Thursday, March 9, 2017

The Succession to Burgundy in 1461

The Burgundian state under
Philip the Bold, 1363 – 1404
In 1461, Philippe de Rouvres, the last duke of the senior line of the Capetian house of Burgundy, died leaving no obvious heir. He had no sisters, uncles, or aunts, although he did leave behind a wife, Marguerite III, countess of Flanders, Artois, Burgundy, Nevers, and Rethel. This came at a time of crisis in France. The Hundred Years War had only just paused the previous year and tensions were still high. Philippe, the young duke, was expected to live a long life and continue a dynasty that had existed since the eleventh century. Yet over the course of that century, almost every cadet line had ended after only a few generations, the most recent having ended in 1298.

In lieu of an obvious heir, the Burgundians had to figure out who should come next. There were two obvious candidates and an arguably more rightful, albeit overlooked option. The obvious choices were Carlos II, king of Navarre, and Jean II, king of France.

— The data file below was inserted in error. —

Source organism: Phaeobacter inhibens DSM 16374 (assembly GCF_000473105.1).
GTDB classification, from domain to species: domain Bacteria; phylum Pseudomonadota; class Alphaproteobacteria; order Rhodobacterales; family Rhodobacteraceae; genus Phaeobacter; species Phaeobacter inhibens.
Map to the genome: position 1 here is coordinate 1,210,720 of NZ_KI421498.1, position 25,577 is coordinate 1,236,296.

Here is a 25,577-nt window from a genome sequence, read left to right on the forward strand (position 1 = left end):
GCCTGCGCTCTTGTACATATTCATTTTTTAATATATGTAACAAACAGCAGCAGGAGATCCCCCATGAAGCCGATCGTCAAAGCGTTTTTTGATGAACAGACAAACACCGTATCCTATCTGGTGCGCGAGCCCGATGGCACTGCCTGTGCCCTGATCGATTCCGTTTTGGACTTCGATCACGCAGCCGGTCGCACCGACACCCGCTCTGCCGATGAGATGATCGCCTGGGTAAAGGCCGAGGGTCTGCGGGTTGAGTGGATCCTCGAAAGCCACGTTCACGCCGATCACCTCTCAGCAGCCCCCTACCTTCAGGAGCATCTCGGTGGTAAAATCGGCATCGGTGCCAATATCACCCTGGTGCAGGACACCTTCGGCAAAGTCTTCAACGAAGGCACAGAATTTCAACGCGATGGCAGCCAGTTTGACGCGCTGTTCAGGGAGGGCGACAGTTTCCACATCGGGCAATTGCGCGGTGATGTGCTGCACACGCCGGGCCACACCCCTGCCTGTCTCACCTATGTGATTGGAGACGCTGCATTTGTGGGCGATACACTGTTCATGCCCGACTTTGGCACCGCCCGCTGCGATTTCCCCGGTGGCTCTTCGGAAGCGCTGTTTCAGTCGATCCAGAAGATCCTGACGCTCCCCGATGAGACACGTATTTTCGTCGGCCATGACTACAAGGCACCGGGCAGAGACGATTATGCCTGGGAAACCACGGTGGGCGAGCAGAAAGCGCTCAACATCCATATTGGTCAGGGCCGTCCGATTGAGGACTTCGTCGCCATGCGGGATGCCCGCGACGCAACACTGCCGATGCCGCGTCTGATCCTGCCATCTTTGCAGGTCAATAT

Carlos II the Bad, king of Navarre
Both Carlos and Jean were descended from sisters of Philippe's grandfather, Odo-Eudes IV. The elder sister was Marguerite, who married Louis X of France, had a daughter with him, the future Jeanne, and then promptly fell into ill-repute for sneaking off with a knight (the Tour de Nesle affair). She died under mysterious circumstances in 1315 while in a French prison, allowing her husband to remarry and promptly die shortly afterwards. That daughter, though, survived and became queen of Navarre in 1328. Carlos II, Jeanne's son and heir, bases his claim on her descent. Carlos, however, had become infamous in France as one of the most dangerous and recalcitrant vassals in French history. Due to his royal descent, he occasionally claimed the French throne, and he also stirred up all sorts of trouble in Paris between 1356 and 1360, when King Jean II was sitting comfortably in the Tower of London in England, a prisoner of Edward III. Although Carlos and Jean patched things up in 1360, they still were hardly friends. Nonetheless, Carlos could legitimately claim male-preference primogeniture as the reason for why he should become the next duke of Burgundy. The descent of his grandmother, as the eldest sister of Duke Robert II, should take precedent over a younger line.

Jean II the Good,
king of France